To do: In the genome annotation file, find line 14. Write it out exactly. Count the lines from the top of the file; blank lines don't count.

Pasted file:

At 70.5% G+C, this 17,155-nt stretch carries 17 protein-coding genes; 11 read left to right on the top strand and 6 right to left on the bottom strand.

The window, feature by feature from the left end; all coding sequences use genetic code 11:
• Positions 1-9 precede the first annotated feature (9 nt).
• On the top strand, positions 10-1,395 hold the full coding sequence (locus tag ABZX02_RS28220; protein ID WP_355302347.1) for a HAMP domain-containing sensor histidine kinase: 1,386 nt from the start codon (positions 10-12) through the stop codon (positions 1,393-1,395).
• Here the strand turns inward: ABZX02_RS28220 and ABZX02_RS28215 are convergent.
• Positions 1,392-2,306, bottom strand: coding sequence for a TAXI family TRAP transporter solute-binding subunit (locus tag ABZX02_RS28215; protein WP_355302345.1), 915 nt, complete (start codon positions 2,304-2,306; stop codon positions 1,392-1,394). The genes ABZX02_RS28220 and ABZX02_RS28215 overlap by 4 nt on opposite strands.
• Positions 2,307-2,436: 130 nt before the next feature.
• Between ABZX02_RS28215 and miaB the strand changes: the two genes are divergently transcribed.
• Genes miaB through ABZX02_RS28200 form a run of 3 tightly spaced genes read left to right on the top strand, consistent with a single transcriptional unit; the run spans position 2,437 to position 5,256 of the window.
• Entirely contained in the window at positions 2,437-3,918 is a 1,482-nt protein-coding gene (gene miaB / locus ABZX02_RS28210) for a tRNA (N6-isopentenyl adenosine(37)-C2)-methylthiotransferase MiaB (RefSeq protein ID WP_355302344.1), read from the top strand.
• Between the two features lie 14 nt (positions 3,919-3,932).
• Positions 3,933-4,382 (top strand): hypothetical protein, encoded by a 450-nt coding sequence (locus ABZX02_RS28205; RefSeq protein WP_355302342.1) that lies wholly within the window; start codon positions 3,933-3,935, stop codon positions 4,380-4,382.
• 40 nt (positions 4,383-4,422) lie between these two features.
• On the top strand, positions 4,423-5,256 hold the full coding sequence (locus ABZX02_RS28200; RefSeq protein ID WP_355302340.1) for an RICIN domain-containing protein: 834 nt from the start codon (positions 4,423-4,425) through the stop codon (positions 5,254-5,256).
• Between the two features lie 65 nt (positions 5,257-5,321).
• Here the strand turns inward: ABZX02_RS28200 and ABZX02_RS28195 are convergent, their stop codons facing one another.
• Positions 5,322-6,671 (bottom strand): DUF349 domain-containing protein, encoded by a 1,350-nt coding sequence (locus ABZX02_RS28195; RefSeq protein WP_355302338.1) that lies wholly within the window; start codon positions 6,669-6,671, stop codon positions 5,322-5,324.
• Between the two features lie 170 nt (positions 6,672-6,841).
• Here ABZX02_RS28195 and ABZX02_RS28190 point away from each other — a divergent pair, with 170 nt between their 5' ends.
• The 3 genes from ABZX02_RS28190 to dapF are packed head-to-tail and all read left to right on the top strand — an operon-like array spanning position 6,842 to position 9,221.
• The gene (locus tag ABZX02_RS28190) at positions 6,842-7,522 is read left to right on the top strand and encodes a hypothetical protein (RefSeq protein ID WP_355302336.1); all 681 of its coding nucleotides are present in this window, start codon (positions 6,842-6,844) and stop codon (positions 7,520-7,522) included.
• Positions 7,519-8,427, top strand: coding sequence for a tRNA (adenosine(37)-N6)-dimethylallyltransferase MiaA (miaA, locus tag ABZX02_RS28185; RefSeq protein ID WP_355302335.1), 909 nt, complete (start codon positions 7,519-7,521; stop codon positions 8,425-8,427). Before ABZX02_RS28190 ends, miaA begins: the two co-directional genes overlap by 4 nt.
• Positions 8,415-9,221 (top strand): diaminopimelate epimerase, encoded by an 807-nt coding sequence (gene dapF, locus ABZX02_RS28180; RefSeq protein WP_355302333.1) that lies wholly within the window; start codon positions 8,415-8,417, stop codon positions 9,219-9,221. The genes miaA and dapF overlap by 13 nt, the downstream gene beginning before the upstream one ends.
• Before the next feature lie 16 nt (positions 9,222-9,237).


• On the top strand, positions 4,423-5,256 hold the full coding sequence (locus ABZX02_RS28200; RefSeq protein ID WP_355302340.1) for an RICIN domain-containing protein: 834 nt from the start codon (positions 4,423-4,425) through the stop codon (positions 5,254-5,256).